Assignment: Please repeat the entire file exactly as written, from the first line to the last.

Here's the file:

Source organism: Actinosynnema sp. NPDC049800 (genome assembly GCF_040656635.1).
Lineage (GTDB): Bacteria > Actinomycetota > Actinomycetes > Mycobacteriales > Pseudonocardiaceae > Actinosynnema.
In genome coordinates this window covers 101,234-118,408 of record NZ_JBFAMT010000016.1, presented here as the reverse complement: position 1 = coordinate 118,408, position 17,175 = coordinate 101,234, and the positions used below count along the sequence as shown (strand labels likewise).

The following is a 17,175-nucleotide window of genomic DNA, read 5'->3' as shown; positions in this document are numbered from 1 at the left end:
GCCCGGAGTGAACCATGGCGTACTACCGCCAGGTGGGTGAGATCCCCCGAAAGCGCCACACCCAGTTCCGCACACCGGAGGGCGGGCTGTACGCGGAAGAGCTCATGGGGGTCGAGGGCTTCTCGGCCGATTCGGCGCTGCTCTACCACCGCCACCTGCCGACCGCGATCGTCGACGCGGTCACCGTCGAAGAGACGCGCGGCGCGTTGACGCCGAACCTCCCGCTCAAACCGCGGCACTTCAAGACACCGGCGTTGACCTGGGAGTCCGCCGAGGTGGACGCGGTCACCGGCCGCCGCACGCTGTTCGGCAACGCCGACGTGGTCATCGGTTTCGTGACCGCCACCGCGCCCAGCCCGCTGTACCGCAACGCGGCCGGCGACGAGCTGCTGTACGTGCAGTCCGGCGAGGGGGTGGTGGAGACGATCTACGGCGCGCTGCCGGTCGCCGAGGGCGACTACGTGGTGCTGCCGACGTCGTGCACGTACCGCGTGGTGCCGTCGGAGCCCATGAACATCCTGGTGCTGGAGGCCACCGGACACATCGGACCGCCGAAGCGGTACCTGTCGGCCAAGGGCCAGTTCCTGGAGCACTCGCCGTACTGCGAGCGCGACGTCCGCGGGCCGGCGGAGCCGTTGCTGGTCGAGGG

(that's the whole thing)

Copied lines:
Source organism: Actinosynnema sp. NPDC049800 (genome assembly GCF_040656635.1).
Lineage (GTDB): Bacteria > Actinomycetota > Actinomycetes > Mycobacteriales > Pseudonocardiaceae > Actinosynnema.
In genome coordinates this window covers 101,234-118,408 of record NZ_JBFAMT010000016.1, presented here as the reverse complement: position 1 = coordinate 118,408, position 17,175 = coordinate 101,234, and the positions used below count along the sequence as shown (strand labels likewise).

The following is a 17,175-nucleotide window of genomic DNA, read 5'->3' as shown; positions in this document are numbered from 1 at the left end:
GCCCGGAGTGAACCATGGCGTACTACCGCCAGGTGGGTGAGATCCCCCGAAAGCGCCACACCCAGTTCCGCACACCGGAGGGCGGGCTGTACGCGGAAGAGCTCATGGGGGTCGAGGGCTTCTCGGCCGATTCGGCGCTGCTCTACCACCGCCACCTGCCGACCGCGATCGTCGACGCGGTCACCGTCGAAGAGACGCGCGGCGCGTTGACGCCGAACCTCCCGCTCAAACCGCGGCACTTCAAGACACCGGCGTTGACCTGGGAGTCCGCCGAGGTGGACGCGGTCACCGGCCGCCGCACGCTGTTCGGCAACGCCGACGTGGTCATCGGTTTCGTGACCGCCACCGCGCCCAGCCCGCTGTACCGCAACGCGGCCGGCGACGAGCTGCTGTACGTGCAGTCCGGCGAGGGGGTGGTGGAGACGATCTACGGCGCGCTGCCGGTCGCCGAGGGCGACTACGTGGTGCTGCCGACGTCGTGCACGTACCGCGTGGTGCCGTCGGAGCCCATGAACATCCTGGTGCTGGAGGCCACCGGACACATCGGACCGCCGAAGCGGTACCTGTCGGCCAAGGGCCAGTTCCTGGAGCACTCGCCGTACTGCGAGCGCGACGTCCGCGGGCCGGCGGAGCCGTTGCTGGTCGAGGG